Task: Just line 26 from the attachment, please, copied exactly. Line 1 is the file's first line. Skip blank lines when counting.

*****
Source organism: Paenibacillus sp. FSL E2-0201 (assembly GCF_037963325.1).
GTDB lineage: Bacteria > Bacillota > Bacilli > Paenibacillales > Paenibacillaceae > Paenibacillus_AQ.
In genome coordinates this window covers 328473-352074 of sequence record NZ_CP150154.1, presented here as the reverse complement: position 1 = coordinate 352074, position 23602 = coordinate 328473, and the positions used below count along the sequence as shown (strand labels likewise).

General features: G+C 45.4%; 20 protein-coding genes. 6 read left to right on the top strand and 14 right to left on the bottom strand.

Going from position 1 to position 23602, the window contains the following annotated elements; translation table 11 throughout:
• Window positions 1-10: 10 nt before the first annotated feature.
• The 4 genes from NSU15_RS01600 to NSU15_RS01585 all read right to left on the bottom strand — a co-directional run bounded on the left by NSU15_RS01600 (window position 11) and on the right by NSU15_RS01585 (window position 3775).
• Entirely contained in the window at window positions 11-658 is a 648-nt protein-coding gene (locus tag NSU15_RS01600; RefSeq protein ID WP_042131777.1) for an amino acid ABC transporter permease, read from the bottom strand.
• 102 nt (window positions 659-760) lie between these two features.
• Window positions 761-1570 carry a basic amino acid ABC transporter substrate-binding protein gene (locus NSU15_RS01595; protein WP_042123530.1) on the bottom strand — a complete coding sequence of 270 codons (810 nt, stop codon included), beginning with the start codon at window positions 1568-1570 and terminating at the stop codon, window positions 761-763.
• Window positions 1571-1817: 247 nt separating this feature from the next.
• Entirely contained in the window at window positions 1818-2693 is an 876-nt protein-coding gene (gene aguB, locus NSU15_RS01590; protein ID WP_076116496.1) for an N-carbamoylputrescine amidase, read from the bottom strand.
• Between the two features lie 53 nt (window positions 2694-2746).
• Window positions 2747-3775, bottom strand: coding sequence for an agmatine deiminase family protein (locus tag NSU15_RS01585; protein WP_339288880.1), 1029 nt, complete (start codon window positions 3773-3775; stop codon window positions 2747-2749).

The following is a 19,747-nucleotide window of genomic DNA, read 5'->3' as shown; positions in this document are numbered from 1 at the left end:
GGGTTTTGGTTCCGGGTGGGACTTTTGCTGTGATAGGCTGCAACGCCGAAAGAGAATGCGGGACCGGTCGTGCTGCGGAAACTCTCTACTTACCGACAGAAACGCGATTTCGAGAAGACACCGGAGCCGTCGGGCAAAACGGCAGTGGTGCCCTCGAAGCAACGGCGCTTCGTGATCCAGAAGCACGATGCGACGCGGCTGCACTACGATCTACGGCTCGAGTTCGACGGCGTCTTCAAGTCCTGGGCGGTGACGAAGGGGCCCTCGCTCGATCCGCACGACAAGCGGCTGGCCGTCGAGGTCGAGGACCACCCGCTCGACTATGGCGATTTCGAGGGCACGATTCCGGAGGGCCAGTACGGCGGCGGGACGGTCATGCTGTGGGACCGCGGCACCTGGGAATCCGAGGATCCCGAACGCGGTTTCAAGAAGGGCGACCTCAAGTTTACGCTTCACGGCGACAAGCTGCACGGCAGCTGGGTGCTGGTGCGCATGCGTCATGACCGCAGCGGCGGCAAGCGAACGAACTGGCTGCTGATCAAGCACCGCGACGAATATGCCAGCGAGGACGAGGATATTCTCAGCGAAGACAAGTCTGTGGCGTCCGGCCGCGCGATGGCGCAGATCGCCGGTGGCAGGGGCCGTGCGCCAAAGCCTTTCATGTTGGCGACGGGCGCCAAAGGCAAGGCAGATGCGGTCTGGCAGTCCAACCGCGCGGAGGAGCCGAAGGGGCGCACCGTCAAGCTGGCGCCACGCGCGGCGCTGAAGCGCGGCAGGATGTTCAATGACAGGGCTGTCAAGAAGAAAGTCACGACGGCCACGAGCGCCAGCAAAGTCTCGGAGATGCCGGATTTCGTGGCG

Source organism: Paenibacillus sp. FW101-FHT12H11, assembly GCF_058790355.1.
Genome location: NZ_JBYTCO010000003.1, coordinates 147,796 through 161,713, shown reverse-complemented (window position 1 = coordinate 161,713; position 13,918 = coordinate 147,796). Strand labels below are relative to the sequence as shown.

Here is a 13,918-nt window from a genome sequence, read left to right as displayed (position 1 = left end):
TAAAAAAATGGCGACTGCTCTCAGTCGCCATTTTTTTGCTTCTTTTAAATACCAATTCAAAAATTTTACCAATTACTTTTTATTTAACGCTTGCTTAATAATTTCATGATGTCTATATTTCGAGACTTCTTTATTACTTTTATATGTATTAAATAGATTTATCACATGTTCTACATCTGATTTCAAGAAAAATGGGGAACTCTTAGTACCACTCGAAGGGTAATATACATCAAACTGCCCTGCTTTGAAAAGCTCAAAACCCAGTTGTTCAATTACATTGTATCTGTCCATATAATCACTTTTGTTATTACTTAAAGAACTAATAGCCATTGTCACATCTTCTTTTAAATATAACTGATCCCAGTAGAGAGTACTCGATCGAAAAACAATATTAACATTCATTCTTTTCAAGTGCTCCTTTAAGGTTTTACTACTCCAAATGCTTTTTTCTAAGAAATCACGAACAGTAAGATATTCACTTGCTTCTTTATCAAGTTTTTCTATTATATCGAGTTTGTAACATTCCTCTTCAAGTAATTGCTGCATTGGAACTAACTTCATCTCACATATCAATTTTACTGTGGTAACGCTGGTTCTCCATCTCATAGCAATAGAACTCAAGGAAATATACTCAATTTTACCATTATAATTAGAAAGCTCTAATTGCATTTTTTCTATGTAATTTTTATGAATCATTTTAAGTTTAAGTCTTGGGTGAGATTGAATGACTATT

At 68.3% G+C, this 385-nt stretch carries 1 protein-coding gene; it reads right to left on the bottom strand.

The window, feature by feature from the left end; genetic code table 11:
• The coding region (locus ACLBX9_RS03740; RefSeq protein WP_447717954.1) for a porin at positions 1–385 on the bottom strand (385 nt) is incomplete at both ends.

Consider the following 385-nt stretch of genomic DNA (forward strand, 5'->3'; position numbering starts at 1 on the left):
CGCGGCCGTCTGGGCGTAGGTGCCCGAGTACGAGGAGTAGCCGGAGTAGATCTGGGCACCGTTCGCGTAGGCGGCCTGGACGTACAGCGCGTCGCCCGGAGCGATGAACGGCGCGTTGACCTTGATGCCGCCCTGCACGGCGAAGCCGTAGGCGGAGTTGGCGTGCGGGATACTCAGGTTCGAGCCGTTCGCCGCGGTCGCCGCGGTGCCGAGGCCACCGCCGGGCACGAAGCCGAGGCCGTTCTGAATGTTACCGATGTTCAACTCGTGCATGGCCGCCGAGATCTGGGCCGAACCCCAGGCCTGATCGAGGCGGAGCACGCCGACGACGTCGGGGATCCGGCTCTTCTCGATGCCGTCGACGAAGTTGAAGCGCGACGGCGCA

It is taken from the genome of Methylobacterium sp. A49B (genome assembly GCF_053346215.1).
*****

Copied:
It is taken from the genome of Methylobacterium sp. A49B (genome assembly GCF_053346215.1).